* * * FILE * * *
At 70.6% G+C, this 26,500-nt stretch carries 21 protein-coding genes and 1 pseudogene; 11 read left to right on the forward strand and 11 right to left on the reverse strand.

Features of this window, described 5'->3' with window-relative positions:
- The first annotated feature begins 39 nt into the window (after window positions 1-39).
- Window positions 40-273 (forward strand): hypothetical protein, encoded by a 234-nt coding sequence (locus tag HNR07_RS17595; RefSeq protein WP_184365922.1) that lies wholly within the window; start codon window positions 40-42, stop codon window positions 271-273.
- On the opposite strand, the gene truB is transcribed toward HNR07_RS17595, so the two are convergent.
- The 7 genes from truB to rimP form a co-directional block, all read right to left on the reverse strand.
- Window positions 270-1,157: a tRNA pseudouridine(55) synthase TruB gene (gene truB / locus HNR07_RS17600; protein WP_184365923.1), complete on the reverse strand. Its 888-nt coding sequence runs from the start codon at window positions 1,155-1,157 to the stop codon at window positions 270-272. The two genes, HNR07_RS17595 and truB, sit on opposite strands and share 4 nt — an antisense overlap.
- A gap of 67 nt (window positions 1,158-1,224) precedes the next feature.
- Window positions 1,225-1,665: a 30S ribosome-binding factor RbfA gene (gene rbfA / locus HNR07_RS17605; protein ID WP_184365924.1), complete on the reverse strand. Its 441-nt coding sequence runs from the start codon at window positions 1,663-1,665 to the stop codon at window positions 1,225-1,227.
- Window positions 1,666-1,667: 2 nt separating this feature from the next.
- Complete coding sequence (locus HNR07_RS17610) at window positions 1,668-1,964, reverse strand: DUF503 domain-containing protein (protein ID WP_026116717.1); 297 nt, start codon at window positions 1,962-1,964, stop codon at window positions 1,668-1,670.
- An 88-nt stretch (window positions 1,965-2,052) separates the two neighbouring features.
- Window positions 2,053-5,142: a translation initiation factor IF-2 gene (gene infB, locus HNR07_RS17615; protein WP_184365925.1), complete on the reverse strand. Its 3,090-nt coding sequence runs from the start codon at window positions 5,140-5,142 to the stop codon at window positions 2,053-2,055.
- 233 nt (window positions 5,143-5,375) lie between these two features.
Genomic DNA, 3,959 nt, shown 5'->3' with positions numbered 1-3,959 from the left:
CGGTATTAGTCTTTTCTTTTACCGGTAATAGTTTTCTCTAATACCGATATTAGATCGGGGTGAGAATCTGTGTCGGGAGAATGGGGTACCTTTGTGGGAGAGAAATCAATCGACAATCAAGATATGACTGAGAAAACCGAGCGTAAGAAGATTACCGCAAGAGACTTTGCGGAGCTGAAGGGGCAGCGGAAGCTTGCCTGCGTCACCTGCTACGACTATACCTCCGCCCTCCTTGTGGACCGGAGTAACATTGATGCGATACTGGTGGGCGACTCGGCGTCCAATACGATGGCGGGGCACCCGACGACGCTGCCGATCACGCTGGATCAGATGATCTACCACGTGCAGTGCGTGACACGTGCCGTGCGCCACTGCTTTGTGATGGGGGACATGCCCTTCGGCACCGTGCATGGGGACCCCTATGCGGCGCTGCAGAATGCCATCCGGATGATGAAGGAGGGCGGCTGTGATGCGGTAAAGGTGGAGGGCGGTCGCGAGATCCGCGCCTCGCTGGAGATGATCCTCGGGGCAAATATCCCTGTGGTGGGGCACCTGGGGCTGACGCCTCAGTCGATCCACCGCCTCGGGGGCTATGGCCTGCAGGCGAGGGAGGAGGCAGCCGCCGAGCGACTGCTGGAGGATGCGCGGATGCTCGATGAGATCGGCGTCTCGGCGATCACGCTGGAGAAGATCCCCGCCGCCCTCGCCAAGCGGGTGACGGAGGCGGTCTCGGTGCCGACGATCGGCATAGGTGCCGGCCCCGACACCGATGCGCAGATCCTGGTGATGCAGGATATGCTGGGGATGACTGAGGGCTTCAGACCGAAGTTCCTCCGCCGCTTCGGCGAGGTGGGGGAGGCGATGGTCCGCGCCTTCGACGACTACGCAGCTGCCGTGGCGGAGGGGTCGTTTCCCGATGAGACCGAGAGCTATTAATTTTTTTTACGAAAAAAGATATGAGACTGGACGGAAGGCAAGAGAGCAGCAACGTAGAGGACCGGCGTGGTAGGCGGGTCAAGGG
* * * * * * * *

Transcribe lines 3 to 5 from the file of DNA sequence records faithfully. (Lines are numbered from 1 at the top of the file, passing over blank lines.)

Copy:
- The first annotated feature begins 39 nt into the window (after window positions 1-39).
- Window positions 40-273 (forward strand): hypothetical protein, encoded by a 234-nt coding sequence (locus tag HNR07_RS17595; RefSeq protein WP_184365922.1) that lies wholly within the window; start codon window positions 40-42, stop codon window positions 271-273.
- On the opposite strand, the gene truB is transcribed toward HNR07_RS17595, so the two are convergent.